"And then the question is when you are born, and you don't have insurance. And you will in fact get sick, and you will in fact impose costs, have you perhaps involuntarily — perhaps simply because you are a human being — entered this particular market, which is a market for health care?" Breyer asked attorney Michael Carvin (shown in photo), representing the National Federation of Independent Businesses, which opposes the law.
"If being born is entering the market," Carvin replied, "then I can't think of a more plenary power Congress can have, because that literally means they can regulate every activity from cradle to grave."
The debate over where Congress' regulatory power ends gave rise to questions about a wide range of hypothetical mandates regarding, in no particular order of importance, automobiles, broccoli, and cell phones. Addressing the "grave" aspects of "cradle-to-grave" regulation, Justice Samuel Alito challenged Solicitor General Donald Verrilli, defending the law, to explain why the power to require individuals to buy health insurance might not also be used to require the purchase of burial insurance.
"I don't see the difference," Alito said. "You can get burial insurance. You can get health insurance. Most people are going to need health care. Everybody is going to be buried or cremated at some point. What's the difference?"
"Well, one big difference," Verrilli answered, "is that — you don't have the cost shifting to other market participants."
"Sure you do, because if you don't have the money, the state is going to pay for it," Alito argued. Verrilli said the law was Congress' response to "the many billions of dollars of uncompensated costs (that) are transferred directly to other participants" in the healthcare market. Treating uninsured patients who cannot pay results in higher costs, resulting in higher premiums, "which Congress found translates into a thousand dollars per family in additional health costs," Verrilli said.
Justice Antonin Scalia raised the broccoli argument in response to Verrilli's contention that everyone is in the healthcare market, whether they choose to be or not.
"Could you define the market?" asked Scalia, drawing a parallel between the healthcare market and the supermarket. "Everybody has to buy food sooner or later, so you define the market as food, therefore, everybody is in the market; therefore, you can make people buy broccoli."
"No, that's quite different," the Solicitor General argued. "The food market, while it shares that trait that everybody's in it, it is not a market in which your participation is often unpredictable and often involuntary. It is not a market in which you often don't know before you go in what you need, and it is not a market in which, if you go in and — and seek to obtain a product or service, you will get it even if you can't pay for it."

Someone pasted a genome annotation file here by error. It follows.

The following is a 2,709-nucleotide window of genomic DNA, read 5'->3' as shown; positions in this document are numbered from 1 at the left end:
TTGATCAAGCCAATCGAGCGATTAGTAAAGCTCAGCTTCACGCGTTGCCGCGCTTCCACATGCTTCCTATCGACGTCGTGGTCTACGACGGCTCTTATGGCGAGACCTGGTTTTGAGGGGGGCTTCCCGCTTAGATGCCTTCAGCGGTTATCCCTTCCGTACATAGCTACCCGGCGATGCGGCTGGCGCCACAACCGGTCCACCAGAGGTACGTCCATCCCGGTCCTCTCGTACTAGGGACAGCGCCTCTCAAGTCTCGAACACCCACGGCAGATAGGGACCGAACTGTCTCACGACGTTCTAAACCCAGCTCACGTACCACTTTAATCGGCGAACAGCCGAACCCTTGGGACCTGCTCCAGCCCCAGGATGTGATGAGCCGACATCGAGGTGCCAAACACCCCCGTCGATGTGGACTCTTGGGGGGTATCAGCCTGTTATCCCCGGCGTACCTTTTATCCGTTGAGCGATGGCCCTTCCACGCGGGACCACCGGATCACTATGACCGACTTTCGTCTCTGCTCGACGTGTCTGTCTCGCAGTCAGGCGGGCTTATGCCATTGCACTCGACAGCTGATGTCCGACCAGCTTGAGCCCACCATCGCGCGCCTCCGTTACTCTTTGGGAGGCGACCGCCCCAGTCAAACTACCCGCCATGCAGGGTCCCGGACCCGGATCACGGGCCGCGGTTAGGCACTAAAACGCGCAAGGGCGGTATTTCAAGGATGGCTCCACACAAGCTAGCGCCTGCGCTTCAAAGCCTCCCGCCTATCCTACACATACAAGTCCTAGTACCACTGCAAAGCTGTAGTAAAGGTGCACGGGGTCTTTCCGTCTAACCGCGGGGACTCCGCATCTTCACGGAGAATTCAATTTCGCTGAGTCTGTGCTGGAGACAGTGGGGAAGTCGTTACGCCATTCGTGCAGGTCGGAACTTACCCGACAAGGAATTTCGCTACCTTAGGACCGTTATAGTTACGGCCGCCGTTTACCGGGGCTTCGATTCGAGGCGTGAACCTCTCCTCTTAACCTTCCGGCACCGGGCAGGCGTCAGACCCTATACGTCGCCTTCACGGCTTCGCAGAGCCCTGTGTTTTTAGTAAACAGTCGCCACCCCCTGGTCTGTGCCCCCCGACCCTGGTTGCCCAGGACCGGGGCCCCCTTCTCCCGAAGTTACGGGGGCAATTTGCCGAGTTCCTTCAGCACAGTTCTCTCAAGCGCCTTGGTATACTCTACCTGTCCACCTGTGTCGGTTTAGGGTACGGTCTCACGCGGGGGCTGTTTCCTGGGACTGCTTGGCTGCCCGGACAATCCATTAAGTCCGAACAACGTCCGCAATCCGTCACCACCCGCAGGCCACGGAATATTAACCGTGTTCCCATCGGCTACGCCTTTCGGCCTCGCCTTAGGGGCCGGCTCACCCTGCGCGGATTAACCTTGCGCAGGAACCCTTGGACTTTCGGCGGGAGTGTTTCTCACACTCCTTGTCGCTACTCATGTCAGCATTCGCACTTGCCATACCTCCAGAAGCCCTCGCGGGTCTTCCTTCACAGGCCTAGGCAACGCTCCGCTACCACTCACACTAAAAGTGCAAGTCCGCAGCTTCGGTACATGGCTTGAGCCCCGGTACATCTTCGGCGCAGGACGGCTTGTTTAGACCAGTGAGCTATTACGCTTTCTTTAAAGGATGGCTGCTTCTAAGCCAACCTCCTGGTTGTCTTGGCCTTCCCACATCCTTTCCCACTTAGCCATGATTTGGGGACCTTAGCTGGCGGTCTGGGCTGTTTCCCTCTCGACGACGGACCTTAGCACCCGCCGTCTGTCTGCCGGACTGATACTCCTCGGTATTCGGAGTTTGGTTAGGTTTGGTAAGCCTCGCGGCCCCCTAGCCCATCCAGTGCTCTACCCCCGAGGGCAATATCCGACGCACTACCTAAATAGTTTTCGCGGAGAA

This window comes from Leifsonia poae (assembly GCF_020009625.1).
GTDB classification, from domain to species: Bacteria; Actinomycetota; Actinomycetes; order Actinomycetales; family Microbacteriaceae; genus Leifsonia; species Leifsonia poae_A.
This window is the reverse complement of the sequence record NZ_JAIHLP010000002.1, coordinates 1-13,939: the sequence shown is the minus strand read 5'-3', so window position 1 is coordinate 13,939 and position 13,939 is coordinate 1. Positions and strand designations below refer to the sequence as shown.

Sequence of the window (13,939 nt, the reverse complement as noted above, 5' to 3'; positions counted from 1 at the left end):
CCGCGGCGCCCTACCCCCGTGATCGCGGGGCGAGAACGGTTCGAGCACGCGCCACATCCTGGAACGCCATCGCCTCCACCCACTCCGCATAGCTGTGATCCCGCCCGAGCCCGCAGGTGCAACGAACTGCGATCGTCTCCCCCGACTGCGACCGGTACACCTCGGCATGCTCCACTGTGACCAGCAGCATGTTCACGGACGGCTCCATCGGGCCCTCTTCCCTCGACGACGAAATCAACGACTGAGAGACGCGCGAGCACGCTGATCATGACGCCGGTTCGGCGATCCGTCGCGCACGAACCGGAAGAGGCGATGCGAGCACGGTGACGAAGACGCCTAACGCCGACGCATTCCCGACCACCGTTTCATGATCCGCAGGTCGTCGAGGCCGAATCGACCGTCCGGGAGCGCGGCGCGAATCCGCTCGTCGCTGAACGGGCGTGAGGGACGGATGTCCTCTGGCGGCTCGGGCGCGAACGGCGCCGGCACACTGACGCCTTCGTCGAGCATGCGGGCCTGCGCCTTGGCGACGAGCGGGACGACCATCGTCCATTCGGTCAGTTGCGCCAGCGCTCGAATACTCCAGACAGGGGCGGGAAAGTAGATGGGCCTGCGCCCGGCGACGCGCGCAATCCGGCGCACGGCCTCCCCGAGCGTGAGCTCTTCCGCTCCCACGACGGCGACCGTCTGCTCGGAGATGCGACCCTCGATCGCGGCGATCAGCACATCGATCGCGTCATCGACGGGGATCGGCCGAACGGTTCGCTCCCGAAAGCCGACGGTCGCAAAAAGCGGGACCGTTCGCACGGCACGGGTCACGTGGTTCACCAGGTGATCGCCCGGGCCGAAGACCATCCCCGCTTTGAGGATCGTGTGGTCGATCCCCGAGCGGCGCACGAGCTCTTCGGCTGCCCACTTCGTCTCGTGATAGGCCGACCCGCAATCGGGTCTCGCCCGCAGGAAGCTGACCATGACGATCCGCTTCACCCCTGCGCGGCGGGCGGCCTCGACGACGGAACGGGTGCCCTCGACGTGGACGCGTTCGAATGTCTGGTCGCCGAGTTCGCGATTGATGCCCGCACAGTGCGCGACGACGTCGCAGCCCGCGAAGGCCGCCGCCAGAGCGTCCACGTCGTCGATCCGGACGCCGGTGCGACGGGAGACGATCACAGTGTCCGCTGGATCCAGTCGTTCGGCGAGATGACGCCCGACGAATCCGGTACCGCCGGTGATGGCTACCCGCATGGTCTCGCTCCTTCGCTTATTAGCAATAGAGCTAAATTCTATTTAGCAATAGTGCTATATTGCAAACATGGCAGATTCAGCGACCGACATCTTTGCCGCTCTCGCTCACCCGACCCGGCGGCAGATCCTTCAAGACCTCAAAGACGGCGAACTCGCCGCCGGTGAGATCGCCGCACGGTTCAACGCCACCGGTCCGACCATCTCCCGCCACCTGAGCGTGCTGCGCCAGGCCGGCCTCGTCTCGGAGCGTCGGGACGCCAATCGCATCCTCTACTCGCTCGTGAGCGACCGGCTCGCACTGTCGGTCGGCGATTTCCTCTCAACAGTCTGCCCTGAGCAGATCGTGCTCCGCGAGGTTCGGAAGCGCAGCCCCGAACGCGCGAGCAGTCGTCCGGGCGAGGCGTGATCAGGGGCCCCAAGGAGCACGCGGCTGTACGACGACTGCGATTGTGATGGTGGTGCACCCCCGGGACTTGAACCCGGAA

Lawyers for the opposing sides offered the court different guidelines as to which of its precedents should be regarded as binding. Verrilli cited several cases in which the high court rested its decisions on a broad interpretation of the powers of Congress under the commerce clause, including Wickard v. Filburn, the 1942 case in which the court upheld a penalty imposed on a farmer for growing surplus wheat for consumption on his own land. The court relied on Wickard in Gonzales v. Raich, a 2005 ruling upholding a conviction under federal law for the production of homegrown marijuana for personal medicinal use. Carvin and Paul Clement, the attorney representing Florida and 25 other states challenging the Affordable Care Act, relied on the far smaller number of cases in which the court has taken a more limited view of Congress's regulatory power. They cited United States v. Lopez, in which the court found Congress exceeded its powers under the commerce clause by establishing "gun-free zones" around schools; and United States v. Morrison, a 2000 ruling that the Violence Against Women Act went beyond the power of Congress to regulate commerce among the states. Carvin reminded the court that it rejected the government's arguments in Morrison despite the effect domestic violence has on healthcare costs.
"Congress," he said, "found that it increased health care costs by---"